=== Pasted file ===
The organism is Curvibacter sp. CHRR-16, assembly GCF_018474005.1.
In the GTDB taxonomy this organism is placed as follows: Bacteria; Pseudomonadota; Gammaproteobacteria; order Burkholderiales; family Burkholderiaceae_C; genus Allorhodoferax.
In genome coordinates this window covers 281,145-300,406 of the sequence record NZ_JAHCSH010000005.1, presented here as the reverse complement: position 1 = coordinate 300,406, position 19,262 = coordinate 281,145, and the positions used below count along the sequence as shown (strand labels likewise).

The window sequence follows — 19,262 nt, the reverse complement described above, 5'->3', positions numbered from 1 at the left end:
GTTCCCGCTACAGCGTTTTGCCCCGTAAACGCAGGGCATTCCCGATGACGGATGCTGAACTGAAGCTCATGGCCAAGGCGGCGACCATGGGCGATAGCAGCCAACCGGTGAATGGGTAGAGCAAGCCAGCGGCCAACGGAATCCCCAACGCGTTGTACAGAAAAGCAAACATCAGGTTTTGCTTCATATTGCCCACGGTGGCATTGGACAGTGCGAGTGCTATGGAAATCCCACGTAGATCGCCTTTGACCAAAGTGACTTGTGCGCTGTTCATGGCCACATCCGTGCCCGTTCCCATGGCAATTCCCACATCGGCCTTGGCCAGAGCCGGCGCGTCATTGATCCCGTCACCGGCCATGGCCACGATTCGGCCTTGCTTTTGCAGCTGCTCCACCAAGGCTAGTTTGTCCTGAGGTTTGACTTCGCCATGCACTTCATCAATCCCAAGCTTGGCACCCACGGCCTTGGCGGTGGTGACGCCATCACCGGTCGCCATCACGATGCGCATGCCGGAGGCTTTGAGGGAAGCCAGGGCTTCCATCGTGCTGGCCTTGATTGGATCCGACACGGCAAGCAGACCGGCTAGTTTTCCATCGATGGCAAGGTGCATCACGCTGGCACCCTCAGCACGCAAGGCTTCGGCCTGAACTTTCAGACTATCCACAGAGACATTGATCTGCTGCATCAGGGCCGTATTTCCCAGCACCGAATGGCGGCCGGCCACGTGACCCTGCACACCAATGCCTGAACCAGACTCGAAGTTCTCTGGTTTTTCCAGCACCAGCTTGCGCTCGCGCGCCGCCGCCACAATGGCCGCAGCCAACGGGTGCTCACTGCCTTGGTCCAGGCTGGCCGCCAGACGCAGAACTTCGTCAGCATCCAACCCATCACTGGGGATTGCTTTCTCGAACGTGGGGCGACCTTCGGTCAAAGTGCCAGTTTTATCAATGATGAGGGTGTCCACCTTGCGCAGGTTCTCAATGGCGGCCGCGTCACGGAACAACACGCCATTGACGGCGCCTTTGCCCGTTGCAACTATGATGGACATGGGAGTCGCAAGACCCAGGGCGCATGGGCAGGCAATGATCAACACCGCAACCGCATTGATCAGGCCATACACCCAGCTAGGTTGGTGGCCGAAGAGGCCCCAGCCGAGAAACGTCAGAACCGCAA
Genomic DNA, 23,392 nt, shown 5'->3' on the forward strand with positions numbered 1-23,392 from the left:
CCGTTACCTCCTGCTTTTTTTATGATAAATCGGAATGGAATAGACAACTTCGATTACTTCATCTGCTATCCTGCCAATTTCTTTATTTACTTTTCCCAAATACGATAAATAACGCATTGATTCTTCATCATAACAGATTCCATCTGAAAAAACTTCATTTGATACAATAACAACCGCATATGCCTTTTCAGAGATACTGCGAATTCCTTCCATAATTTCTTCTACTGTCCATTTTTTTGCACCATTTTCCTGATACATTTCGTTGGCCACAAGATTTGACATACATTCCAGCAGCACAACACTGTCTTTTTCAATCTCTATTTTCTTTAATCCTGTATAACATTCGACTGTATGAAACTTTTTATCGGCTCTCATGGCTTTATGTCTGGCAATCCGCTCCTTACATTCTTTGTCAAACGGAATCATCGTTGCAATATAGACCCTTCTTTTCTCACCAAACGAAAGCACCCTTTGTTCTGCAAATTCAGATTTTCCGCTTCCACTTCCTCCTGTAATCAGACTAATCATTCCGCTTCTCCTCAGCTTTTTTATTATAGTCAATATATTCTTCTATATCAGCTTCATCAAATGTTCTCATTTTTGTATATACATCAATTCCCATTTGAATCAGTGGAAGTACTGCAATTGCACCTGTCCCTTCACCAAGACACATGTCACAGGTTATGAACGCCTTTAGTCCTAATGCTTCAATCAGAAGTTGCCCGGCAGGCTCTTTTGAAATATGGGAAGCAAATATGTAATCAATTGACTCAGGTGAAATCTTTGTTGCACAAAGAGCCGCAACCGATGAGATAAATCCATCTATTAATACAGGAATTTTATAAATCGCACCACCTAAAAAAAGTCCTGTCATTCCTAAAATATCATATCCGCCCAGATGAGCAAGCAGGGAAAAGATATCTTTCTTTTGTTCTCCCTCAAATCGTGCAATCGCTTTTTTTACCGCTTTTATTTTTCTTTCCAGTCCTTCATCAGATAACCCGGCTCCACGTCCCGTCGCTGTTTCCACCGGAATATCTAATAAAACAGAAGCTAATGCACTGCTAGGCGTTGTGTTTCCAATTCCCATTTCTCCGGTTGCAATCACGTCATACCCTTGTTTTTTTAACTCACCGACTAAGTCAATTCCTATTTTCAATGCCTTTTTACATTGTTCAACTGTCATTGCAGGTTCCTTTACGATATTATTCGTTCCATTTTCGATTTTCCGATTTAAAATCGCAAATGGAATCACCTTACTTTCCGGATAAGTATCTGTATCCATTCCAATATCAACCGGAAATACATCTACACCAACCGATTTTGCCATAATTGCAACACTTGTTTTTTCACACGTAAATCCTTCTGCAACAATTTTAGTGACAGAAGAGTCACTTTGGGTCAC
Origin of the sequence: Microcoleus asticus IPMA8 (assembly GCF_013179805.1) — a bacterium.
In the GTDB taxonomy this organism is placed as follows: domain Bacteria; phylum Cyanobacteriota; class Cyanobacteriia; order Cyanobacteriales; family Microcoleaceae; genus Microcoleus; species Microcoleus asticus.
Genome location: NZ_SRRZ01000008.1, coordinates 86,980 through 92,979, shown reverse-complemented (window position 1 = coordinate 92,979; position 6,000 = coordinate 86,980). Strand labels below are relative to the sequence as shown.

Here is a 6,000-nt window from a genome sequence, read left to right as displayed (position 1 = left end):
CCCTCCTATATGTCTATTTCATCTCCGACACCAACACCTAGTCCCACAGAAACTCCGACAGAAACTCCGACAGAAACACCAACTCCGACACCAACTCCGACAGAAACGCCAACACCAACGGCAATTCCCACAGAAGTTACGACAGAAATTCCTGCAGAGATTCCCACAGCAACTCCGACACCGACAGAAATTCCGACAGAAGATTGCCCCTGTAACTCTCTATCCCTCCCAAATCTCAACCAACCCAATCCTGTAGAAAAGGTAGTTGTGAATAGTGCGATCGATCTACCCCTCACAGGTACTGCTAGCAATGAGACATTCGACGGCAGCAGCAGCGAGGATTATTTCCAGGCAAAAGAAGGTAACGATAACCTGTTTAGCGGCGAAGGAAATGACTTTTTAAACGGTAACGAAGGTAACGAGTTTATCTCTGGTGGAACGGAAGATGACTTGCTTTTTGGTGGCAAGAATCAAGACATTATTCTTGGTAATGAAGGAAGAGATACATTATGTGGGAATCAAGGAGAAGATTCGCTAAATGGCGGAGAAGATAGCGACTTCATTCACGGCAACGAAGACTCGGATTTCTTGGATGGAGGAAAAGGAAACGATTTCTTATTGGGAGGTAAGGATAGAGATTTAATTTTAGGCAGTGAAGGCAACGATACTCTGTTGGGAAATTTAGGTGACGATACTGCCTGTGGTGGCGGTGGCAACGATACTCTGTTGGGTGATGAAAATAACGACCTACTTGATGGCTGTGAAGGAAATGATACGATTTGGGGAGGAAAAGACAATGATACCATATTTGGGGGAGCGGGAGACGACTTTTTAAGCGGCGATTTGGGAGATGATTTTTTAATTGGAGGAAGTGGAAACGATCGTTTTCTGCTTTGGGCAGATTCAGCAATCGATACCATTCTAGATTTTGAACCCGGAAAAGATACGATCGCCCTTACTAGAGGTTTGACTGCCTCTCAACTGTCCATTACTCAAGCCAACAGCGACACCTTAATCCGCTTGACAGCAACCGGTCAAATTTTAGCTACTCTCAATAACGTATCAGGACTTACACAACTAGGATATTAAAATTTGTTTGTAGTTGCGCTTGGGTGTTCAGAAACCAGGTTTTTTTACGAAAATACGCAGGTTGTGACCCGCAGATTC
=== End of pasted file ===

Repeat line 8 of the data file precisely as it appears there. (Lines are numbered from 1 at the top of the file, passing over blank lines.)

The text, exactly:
Origin of the sequence: Microcoleus asticus IPMA8 (assembly GCF_013179805.1) — a bacterium.